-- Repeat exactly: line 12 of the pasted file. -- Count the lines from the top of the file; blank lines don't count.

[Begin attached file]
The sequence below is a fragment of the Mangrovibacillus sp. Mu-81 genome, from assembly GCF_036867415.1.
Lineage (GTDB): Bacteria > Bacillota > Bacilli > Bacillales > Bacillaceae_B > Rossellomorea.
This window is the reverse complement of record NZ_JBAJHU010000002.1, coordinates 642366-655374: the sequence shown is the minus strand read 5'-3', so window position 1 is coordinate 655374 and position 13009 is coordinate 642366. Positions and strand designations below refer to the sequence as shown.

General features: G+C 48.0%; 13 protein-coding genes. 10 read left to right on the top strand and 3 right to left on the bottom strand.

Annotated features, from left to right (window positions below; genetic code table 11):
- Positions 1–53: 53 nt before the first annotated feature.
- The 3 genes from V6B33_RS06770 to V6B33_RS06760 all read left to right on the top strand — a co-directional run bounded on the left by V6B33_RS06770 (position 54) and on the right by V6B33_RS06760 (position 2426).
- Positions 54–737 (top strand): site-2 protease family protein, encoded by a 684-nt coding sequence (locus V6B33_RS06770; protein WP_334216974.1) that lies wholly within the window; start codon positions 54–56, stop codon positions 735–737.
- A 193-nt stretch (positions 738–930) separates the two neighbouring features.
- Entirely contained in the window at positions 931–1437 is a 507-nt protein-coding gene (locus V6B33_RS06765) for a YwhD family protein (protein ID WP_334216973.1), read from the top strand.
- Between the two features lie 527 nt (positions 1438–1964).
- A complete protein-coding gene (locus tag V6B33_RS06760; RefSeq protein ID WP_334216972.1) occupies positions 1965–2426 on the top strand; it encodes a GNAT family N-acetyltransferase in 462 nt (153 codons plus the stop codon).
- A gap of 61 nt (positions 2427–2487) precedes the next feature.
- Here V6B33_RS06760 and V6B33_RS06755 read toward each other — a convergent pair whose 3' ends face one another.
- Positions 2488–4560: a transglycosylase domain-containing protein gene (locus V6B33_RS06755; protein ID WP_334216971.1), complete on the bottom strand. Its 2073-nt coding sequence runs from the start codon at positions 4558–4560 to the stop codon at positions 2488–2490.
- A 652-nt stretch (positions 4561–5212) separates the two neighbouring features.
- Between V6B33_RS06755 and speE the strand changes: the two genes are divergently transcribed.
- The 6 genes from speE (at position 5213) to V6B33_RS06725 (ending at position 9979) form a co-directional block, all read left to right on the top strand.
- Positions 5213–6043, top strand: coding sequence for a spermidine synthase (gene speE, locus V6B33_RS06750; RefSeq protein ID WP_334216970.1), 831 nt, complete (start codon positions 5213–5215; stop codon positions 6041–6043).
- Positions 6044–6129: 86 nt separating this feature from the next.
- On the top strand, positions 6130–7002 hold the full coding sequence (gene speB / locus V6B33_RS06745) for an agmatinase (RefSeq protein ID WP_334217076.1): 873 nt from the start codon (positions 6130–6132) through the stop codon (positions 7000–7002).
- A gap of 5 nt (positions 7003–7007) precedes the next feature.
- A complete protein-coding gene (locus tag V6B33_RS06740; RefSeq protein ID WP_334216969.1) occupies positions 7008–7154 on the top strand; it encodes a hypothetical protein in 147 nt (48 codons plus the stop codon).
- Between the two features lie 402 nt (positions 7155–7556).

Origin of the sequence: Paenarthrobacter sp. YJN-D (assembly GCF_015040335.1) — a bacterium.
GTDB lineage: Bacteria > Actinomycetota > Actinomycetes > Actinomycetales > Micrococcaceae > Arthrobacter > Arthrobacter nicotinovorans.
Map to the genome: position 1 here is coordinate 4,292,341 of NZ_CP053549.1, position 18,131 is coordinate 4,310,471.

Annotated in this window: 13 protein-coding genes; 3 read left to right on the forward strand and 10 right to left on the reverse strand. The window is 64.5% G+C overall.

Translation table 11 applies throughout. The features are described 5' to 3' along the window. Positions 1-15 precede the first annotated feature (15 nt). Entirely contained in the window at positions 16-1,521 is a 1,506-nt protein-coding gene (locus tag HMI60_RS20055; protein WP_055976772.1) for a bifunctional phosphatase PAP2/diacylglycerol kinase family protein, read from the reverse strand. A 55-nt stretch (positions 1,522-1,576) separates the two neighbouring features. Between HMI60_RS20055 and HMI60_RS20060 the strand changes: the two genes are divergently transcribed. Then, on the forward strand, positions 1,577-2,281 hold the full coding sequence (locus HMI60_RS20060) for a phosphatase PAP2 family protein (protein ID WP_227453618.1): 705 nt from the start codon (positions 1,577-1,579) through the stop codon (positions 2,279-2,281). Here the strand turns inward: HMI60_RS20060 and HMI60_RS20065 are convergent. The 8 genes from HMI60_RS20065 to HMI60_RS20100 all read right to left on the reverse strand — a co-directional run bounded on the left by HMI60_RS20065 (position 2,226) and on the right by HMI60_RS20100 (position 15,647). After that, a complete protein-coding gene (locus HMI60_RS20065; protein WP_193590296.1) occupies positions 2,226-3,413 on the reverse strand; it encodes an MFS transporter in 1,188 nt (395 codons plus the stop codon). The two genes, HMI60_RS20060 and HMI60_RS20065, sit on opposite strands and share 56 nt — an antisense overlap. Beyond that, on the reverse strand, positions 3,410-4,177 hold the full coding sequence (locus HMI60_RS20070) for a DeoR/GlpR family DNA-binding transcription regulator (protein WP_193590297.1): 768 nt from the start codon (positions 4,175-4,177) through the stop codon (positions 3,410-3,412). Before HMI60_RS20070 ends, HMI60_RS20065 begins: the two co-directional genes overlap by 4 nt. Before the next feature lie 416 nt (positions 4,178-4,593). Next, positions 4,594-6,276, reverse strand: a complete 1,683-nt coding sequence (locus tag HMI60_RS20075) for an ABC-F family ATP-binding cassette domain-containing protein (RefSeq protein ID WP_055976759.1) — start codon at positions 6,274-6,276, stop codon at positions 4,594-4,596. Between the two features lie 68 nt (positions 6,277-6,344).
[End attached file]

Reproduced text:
- A complete protein-coding gene (locus tag V6B33_RS06760; RefSeq protein ID WP_334216972.1) occupies positions 1965–2426 on the top strand; it encodes a GNAT family N-acetyltransferase in 462 nt (153 codons plus the stop codon).